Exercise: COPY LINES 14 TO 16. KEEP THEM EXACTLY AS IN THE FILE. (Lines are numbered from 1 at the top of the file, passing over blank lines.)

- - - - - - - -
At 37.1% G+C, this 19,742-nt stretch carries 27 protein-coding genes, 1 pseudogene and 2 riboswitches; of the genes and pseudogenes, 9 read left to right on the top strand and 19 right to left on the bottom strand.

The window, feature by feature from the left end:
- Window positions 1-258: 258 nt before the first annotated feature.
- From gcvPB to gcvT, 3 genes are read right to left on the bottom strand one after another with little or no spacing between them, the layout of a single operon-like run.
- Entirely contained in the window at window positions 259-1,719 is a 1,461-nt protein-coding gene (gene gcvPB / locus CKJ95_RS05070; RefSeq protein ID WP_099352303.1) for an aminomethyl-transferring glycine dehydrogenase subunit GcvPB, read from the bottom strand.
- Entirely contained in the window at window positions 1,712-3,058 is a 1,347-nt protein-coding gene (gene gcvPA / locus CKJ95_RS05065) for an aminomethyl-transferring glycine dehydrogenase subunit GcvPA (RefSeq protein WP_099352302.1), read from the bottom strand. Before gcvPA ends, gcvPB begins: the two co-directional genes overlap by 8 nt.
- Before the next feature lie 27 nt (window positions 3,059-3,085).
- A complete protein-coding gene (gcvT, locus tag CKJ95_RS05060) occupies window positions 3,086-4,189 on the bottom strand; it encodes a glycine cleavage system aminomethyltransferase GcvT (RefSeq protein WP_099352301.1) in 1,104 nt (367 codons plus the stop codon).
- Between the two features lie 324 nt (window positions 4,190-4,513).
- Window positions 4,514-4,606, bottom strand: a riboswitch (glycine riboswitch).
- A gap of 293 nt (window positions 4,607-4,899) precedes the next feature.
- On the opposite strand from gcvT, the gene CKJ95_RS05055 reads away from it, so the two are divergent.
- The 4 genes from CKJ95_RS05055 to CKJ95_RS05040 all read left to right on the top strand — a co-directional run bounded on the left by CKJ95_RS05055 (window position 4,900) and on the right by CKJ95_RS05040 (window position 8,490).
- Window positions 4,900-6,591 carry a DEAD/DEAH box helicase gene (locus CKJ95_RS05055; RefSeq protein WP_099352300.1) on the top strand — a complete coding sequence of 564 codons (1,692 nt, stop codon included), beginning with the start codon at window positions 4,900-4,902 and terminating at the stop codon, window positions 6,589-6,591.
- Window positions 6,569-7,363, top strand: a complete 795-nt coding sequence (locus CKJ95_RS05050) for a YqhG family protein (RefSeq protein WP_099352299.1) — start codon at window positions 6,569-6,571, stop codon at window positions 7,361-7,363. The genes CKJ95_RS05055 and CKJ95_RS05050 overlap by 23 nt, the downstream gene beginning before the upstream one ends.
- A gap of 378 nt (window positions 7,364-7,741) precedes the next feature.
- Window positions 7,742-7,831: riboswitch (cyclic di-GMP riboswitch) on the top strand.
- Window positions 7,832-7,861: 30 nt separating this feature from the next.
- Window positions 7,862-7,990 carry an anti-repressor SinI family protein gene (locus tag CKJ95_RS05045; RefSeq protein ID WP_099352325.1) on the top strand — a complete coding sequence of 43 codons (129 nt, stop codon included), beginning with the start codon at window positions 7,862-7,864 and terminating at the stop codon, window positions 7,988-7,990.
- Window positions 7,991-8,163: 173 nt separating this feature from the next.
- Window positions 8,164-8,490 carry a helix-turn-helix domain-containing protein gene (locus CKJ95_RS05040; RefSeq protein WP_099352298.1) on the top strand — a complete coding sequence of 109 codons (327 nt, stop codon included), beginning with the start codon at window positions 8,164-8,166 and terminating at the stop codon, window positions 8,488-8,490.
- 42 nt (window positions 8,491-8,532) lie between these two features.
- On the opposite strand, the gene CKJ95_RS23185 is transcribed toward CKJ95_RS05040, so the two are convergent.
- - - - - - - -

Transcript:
- Window positions 4,900-6,591 carry a DEAD/DEAH box helicase gene (locus CKJ95_RS05055; RefSeq protein WP_099352300.1) on the top strand — a complete coding sequence of 564 codons (1,692 nt, stop codon included), beginning with the start codon at window positions 4,900-4,902 and terminating at the stop codon, window positions 6,589-6,591.
- Window positions 6,569-7,363, top strand: a complete 795-nt coding sequence (locus CKJ95_RS05050) for a YqhG family protein (RefSeq protein WP_099352299.1) — start codon at window positions 6,569-6,571, stop codon at window positions 7,361-7,363. The genes CKJ95_RS05055 and CKJ95_RS05050 overlap by 23 nt, the downstream gene beginning before the upstream one ends.
- A gap of 378 nt (window positions 7,364-7,741) precedes the next feature.